The Sweden Democrats, a populist party, won 17.5 percent of the vote, its highest share ever, in a national election in September. If populists could surge this high, this fast even in Sweden, a bastion of liberalism, surely it represented a global shift.
But polls tell a different story.
Support for the Sweden Democrats has not grown since the end of 2015, just as the refugee crisis began tapering off. And the party’s share of the vote last year was only slightly more than that of Dutch far-right populists in 2017, which had been considered a disappointing setback for the movement.
Sweden’s experience may suggest that Western populists rose only with the refugee and terrorism crises and that, as those crises have faded, populism has stalled out well below the numbers needed for it to sustainably hold power.
A review of populism’s global performance, conducted by Jordan Kyle and Limor Gultchin of the London-based Institute for Global Change, reached a similar finding.
Populists today hold 20 governments worldwide — the same number they held in 2010, have held most years since and have never surpassed. What we perceive as a new wave may in fact be populism shifting out of poorer countries, often in Latin America, where they have since suffered setbacks, to the West.
But there is another way to read cases like Sweden: not as the populist wave cresting, but as the liberal consensus breaking. Even if populists win power only occasionally, struggle in office and mostly consign themselves to an angry minority, that they play any role at all represents a seismic change.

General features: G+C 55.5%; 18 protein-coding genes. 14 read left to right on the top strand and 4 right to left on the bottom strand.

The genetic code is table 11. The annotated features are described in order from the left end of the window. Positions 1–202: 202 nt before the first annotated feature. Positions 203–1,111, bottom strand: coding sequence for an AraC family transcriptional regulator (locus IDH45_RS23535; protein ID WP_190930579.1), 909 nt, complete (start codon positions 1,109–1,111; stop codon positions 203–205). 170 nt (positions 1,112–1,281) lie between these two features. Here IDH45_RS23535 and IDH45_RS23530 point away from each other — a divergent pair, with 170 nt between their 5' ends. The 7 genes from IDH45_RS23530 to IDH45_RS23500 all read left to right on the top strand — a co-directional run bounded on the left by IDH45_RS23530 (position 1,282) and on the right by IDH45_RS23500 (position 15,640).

Their rise, even if it never progresses much further, could still reshape Western politics in ways we are only beginning to understand.
Stripped of claims to be responding to an immigration crisis, the populist message is taking on a certain clarity — and proving an enduring, if narrow, appeal.
Though these parties surged in support only recently, their slow but steady rise dates to the 1960s, when postwar liberalism took hold.
Ever since, they have used crises to hit on deeper fears of demographic and cultural change brought about by liberalism. And they have channeled opposition to an establishment consensus that called it taboo to question liberal ideals.
There has always been some discomfort with the aspect of liberalism that populists are most aggressively challenging: the notion that democracies must extend rights and protections to outsiders.
Western populists have surfaced that discomfort and given it voice. By winning at least enough votes to force the world to listen, they have opened up space for Western voters to reject liberal strictures explicitly.
Parties like the Sweden Democrats and Alternative for Germany may no longer have much hope of leveraging crises to win power outright. But there appears to be enough latent opposition to liberalism to keep populists well involved in politics.
Border crises, real or imagined, are ideal for this message. They highlight aspects of liberalism that people find most objectionable: promises to protect outsiders, demands that countries compromise sovereignty and the softening of fixed, racially defined national identities.
So perhaps when Brexit hard-liners or Bavarian populists play up border crises that may seem exaggerated they are speaking to a deeper concern among their small but dedicated base.
That may be enough to keep them in national legislatures and conversations. Even if populists in the West never advance beyond their heights in 2016, they will remain in a strong position to challenge liberalism’s postwar hold over Western democracies.
Even in countries like Germany or France, where centrist leaders hold power, the establishment party system has collapsed. Seva Gunitsky, a University of Toronto political scientist, has argued that the distinction between democracy and authoritarianism is already blurring, with more elected leaders taking on the tools and tactics of strongmen.
Postwar liberal democracy is simply too new of a system, scholars of democracy say, to know whether it can survive these challenges. We may look back at 2016 as a populist blip associated with one-off crises, or as the beginning of a process of chipping away at liberal democracy from within.
“For anyone who was hoping for a break in the hectic politics of the past years,” Mr. Mudde wrote in his assessment of populism’s prospects, “2019 won’t be it.”